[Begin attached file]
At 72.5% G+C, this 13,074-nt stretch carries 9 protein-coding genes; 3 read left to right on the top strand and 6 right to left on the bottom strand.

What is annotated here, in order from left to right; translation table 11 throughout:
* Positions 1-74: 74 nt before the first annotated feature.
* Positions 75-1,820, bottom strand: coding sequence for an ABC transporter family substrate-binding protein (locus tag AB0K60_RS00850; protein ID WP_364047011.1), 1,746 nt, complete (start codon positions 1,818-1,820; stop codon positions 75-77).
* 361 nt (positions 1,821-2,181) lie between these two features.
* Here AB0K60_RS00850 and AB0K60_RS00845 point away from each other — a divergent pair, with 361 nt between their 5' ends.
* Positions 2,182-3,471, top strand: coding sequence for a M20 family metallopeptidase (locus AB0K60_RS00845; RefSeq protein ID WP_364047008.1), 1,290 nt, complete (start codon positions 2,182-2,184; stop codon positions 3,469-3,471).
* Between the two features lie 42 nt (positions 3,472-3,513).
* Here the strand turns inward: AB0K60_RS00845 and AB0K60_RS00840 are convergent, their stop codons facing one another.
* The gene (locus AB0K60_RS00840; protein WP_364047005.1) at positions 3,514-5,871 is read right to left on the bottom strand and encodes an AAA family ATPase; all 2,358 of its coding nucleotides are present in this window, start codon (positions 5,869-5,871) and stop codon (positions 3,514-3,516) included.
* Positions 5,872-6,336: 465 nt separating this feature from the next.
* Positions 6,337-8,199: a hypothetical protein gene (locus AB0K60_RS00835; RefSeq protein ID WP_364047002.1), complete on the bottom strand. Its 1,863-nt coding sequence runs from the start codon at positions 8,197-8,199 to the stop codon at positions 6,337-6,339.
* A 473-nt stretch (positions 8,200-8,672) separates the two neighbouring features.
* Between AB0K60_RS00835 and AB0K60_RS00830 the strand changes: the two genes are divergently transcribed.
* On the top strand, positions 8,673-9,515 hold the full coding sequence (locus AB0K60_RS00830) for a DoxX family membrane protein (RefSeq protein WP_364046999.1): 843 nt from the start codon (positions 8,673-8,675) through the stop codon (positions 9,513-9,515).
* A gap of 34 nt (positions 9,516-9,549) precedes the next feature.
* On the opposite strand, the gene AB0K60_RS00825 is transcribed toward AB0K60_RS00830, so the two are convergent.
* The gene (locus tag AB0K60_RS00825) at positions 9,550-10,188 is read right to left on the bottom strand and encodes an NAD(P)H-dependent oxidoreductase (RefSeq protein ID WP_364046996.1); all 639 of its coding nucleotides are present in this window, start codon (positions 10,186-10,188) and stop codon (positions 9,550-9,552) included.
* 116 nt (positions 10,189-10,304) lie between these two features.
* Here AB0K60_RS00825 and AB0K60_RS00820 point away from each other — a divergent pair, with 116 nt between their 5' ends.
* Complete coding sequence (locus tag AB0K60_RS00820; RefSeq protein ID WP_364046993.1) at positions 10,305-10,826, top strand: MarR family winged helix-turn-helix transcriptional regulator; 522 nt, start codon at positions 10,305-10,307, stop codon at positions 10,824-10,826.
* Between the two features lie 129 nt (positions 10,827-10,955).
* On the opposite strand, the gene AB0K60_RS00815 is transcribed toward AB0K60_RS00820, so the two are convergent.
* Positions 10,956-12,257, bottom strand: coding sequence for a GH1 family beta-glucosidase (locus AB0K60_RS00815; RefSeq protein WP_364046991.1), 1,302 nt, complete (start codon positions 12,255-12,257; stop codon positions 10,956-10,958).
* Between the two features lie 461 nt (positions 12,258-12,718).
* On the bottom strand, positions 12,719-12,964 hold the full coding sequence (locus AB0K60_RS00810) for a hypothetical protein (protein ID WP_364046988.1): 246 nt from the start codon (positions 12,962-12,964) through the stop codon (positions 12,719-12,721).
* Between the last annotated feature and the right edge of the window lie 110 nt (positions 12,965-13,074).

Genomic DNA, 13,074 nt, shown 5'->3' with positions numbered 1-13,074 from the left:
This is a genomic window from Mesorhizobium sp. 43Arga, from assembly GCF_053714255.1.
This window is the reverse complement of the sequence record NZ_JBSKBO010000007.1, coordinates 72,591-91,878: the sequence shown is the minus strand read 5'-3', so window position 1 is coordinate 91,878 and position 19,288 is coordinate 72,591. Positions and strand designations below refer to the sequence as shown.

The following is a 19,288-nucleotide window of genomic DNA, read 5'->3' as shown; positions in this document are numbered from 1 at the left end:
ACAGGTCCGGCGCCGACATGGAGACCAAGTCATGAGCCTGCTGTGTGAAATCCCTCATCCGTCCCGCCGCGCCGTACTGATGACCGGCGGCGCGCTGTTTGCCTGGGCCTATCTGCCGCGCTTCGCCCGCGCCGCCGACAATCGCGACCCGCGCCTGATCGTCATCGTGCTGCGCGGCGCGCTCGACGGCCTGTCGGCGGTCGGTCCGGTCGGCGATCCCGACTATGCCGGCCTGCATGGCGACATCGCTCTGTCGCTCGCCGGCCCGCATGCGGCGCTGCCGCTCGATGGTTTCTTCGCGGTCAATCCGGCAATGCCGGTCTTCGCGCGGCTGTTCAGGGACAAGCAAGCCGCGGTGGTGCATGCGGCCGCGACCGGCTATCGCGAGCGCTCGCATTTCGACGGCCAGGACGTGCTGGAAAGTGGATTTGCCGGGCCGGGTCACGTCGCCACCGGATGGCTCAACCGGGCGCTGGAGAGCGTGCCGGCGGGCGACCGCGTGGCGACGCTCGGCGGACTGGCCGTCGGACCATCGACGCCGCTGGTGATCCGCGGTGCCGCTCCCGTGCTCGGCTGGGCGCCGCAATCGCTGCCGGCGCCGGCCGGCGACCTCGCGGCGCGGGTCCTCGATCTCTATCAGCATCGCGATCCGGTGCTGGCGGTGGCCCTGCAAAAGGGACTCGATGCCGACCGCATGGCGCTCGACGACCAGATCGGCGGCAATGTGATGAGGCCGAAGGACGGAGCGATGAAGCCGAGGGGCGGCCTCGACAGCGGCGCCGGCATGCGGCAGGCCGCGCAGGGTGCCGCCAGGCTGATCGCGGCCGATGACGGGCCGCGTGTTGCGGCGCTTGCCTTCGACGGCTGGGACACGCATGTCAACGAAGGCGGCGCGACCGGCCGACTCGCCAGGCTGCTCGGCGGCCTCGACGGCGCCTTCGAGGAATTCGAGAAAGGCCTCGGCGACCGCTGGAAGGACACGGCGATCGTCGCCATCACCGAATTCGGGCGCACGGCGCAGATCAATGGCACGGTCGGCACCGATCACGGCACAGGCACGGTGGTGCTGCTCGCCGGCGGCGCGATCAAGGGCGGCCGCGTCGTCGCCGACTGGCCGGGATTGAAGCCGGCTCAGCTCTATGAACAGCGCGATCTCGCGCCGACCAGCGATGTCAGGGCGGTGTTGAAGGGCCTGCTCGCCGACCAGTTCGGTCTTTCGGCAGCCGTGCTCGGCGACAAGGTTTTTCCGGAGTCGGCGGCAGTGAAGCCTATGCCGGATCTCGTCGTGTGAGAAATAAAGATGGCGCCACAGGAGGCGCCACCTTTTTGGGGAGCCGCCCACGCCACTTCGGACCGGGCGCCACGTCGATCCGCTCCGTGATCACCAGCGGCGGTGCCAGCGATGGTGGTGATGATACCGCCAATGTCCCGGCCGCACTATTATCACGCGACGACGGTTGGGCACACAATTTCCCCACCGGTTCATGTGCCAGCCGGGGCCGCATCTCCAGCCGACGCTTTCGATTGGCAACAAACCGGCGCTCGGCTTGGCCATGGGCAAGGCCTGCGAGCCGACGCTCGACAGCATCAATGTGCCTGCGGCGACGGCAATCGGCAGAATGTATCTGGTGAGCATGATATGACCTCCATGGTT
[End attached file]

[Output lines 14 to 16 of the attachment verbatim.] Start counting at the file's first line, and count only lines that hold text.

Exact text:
* Between AB0K60_RS00835 and AB0K60_RS00830 the strand changes: the two genes are divergently transcribed.
* On the top strand, positions 8,673-9,515 hold the full coding sequence (locus AB0K60_RS00830) for a DoxX family membrane protein (RefSeq protein WP_364046999.1): 843 nt from the start codon (positions 8,673-8,675) through the stop codon (positions 9,513-9,515).
* A gap of 34 nt (positions 9,516-9,549) precedes the next feature.